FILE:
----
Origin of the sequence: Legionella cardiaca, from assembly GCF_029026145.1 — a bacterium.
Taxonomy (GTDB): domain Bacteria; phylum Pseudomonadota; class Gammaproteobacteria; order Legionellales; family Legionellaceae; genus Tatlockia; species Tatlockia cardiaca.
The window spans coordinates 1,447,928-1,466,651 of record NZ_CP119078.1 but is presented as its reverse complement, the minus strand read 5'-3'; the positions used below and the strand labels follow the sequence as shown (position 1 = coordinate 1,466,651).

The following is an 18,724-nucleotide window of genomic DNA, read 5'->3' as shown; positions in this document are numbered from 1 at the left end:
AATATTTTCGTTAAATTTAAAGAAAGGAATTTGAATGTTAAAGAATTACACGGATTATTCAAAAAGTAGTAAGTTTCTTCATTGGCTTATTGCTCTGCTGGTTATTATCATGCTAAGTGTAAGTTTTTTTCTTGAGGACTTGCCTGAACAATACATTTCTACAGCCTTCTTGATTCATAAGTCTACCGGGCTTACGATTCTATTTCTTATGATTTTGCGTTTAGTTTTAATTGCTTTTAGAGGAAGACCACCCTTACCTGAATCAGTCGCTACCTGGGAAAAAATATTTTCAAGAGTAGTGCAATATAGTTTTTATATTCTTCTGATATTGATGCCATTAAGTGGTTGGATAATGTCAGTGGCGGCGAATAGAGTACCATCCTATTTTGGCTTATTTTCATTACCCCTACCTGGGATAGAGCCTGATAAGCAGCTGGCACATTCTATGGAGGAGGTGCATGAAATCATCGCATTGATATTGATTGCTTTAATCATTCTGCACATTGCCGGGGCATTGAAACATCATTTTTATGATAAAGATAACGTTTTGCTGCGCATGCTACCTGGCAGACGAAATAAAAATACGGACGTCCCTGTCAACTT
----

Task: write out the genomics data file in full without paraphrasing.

Origin of the sequence: Legionella cardiaca, from assembly GCF_029026145.1 — a bacterium.
Taxonomy (GTDB): domain Bacteria; phylum Pseudomonadota; class Gammaproteobacteria; order Legionellales; family Legionellaceae; genus Tatlockia; species Tatlockia cardiaca.
The window spans coordinates 1,447,928-1,466,651 of record NZ_CP119078.1 but is presented as its reverse complement, the minus strand read 5'-3'; the positions used below and the strand labels follow the sequence as shown (position 1 = coordinate 1,466,651).

The following is an 18,724-nucleotide window of genomic DNA, read 5'->3' as shown; positions in this document are numbered from 1 at the left end:
AATATTTTCGTTAAATTTAAAGAAAGGAATTTGAATGTTAAAGAATTACACGGATTATTCAAAAAGTAGTAAGTTTCTTCATTGGCTTATTGCTCTGCTGGTTATTATCATGCTAAGTGTAAGTTTTTTTCTTGAGGACTTGCCTGAACAATACATTTCTACAGCCTTCTTGATTCATAAGTCTACCGGGCTTACGATTCTATTTCTTATGATTTTGCGTTTAGTTTTAATTGCTTTTAGAGGAAGACCACCCTTACCTGAATCAGTCGCTACCTGGGAAAAAATATTTTCAAGAGTAGTGCAATATAGTTTTTATATTCTTCTGATATTGATGCCATTAAGTGGTTGGATAATGTCAGTGGCGGCGAATAGAGTACCATCCTATTTTGGCTTATTTTCATTACCCCTACCTGGGATAGAGCCTGATAAGCAGCTGGCACATTCTATGGAGGAGGTGCATGAAATCATCGCATTGATATTGATTGCTTTAATCATTCTGCACATTGCCGGGGCATTGAAACATCATTTTTATGATAAAGATAACGTTTTGCTGCGCATGCTACCTGGCAGACGAAATAAAAATACGGACGTCCCTGTCAACTT